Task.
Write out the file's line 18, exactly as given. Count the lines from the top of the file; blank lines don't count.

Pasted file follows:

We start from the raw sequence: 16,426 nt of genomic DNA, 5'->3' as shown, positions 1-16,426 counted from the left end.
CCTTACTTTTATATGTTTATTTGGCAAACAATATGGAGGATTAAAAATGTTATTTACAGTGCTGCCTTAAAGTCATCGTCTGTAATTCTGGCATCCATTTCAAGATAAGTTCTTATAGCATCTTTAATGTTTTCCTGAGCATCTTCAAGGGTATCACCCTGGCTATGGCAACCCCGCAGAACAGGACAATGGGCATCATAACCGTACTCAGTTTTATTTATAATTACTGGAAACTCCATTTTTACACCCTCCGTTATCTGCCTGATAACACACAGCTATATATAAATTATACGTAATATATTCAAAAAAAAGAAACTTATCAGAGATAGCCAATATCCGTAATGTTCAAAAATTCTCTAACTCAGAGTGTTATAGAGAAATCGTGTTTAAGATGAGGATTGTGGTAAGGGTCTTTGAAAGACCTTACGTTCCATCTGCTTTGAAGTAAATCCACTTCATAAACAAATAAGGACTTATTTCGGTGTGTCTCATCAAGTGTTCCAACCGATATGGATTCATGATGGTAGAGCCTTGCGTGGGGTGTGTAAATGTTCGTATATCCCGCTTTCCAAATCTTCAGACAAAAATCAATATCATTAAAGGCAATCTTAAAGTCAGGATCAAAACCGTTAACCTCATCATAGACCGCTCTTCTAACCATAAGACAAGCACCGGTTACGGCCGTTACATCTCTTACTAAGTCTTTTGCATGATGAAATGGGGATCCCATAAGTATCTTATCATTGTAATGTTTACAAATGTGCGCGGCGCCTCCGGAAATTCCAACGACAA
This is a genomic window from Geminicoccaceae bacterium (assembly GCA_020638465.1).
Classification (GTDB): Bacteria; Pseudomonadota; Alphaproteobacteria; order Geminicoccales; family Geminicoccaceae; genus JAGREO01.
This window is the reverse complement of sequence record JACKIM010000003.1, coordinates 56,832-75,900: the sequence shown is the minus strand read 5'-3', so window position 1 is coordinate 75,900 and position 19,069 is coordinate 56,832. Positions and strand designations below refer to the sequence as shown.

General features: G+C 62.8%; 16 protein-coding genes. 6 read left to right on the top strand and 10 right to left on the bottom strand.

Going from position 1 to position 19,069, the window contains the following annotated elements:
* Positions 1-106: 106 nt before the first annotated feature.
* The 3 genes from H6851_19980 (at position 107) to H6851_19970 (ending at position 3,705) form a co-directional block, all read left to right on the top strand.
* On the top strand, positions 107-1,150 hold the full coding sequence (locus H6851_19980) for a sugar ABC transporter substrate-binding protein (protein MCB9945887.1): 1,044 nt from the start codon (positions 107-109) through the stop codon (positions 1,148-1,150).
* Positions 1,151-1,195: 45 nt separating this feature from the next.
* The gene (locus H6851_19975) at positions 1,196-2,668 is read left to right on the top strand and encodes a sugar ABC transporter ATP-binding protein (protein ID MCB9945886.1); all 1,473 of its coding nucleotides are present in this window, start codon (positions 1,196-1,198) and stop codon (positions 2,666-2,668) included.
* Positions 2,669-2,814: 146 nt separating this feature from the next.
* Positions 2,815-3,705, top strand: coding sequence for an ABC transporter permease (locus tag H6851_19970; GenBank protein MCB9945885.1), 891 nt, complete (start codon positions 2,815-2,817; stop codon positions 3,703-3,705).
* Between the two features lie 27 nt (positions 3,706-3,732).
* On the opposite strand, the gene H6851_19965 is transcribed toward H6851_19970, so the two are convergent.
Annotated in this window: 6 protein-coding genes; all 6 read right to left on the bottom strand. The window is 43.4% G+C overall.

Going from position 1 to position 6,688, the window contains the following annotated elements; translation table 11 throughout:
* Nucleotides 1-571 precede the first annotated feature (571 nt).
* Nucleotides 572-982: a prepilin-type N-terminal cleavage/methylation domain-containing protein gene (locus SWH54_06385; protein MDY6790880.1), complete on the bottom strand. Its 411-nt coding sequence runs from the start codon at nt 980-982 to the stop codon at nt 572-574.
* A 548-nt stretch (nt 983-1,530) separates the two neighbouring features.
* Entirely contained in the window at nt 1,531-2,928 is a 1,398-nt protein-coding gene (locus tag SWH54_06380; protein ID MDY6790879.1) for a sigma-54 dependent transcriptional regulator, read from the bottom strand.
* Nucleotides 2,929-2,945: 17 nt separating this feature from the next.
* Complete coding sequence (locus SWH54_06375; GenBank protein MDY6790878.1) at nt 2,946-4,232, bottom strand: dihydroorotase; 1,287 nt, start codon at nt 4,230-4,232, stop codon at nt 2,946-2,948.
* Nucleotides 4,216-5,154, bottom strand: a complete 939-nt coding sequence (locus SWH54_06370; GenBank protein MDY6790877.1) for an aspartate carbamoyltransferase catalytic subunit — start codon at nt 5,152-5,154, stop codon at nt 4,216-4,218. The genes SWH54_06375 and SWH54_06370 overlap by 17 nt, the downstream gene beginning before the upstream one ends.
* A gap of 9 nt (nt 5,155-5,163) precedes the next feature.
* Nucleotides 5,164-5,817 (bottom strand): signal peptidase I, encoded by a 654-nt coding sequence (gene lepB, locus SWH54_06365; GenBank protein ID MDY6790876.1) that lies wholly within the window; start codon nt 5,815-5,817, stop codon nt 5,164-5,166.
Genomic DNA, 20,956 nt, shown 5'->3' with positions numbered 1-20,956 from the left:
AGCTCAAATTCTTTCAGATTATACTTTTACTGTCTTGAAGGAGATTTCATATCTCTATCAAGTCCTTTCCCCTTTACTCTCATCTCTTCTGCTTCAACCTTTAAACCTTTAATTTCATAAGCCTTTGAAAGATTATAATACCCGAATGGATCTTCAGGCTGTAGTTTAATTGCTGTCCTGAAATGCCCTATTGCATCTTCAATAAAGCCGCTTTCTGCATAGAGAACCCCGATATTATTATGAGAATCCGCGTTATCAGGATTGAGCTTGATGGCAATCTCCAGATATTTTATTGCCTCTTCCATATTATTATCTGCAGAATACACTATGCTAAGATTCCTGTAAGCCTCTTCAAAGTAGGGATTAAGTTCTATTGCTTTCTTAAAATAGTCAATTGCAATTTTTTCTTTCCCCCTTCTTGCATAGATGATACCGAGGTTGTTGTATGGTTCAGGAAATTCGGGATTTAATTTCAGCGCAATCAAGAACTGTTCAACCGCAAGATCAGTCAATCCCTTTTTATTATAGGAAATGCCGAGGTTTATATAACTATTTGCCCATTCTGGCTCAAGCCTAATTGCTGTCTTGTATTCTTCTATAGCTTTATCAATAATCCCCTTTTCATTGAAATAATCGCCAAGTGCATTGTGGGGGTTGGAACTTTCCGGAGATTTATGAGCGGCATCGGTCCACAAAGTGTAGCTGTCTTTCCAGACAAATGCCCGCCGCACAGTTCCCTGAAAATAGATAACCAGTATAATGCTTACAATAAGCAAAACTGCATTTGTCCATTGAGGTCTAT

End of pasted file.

Going from position 1 to position 6,688, the window contains the following annotated elements; translation table 11 throughout: